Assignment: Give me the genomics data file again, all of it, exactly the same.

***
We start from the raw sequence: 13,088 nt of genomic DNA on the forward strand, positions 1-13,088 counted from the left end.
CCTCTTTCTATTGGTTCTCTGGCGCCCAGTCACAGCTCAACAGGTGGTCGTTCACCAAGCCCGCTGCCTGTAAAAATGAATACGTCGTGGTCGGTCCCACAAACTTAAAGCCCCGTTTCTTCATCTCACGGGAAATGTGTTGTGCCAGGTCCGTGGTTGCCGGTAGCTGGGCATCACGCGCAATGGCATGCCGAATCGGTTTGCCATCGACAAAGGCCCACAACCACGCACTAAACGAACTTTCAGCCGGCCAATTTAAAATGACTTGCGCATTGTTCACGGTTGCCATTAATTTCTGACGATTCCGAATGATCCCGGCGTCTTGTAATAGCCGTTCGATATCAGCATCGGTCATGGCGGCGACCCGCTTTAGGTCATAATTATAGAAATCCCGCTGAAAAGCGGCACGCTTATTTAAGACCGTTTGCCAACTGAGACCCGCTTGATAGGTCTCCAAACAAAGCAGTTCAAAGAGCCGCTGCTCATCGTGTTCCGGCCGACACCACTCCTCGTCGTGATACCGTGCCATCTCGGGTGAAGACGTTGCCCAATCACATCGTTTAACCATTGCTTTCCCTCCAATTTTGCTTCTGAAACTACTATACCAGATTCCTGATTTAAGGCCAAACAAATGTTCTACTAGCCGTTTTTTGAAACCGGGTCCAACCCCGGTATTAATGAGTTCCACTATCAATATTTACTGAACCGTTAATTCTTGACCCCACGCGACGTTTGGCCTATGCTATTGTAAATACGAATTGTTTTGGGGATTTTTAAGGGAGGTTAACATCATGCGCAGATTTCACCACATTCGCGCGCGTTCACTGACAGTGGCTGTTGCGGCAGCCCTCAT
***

We start from the raw sequence: 13,088 nt of genomic DNA on the forward strand, positions 1-13,088 counted from the left end.
CCTCTTTCTATTGGTTCTCTGGCGCCCAGTCACAGCTCAACAGGTGGTCGTTCACCAAGCCCGCTGCCTGTAAAAATGAATACGTCGTGGTCGGTCCCACAAACTTAAAGCCCCGTTTCTTCATCTCACGGGAAATGTGTTGTGCCAGGTCCGTGGTTGCCGGTAGCTGGGCATCACGCGCAATGGCATGCCGAATCGGTTTGCCATCGACAAAGGCCCACAACCACGCACTAAACGAACTTTCAGCCGGCCAATTTAAAATGACTTGCGCATTGTTCACGGTTGCCATTAATTTCTGACGATTCCGAATGATCCCGGCGTCTTGTAATAGCCGTTCGATATCAGCATCGGTCATGGCGGCGACCCGCTTTAGGTCATAATTATAGAAATCCCGCTGAAAAGCGGCACGCTTATTTAAGACCGTTTGCCAACTGAGACCCGCTTGATAGGTCTCCAAACAAAGCAGTTCAAAGAGCCGCTGCTCATCGTGTTCCGGCCGACACCACTCCTCGTCGTGATACCGTGCCATCTCGGGTGAAGACGTTGCCCAATCACATCGTTTAACCATTGCTTTCCCTCCAATTTTGCTTCTGAAACTACTATACCAGATTCCTGATTTAAGGCCAAACAAATGTTCTACTAGCCGTTTTTTGAAACCGGGTCCAACCCCGGTATTAATGAGTTCCACTATCAATATTTACTGAACCGTTAATTCTTGACCCCACGCGACGTTTGGCCTATGCTATTGTAAATACGAATTGTTTTGGGGATTTTTAAGGGAGGTTAACATCATGCGCAGATTTCACCACATTCGCGCGCGTTCACTGACAGTGGCTGTTGCGGCAGCCCTCAT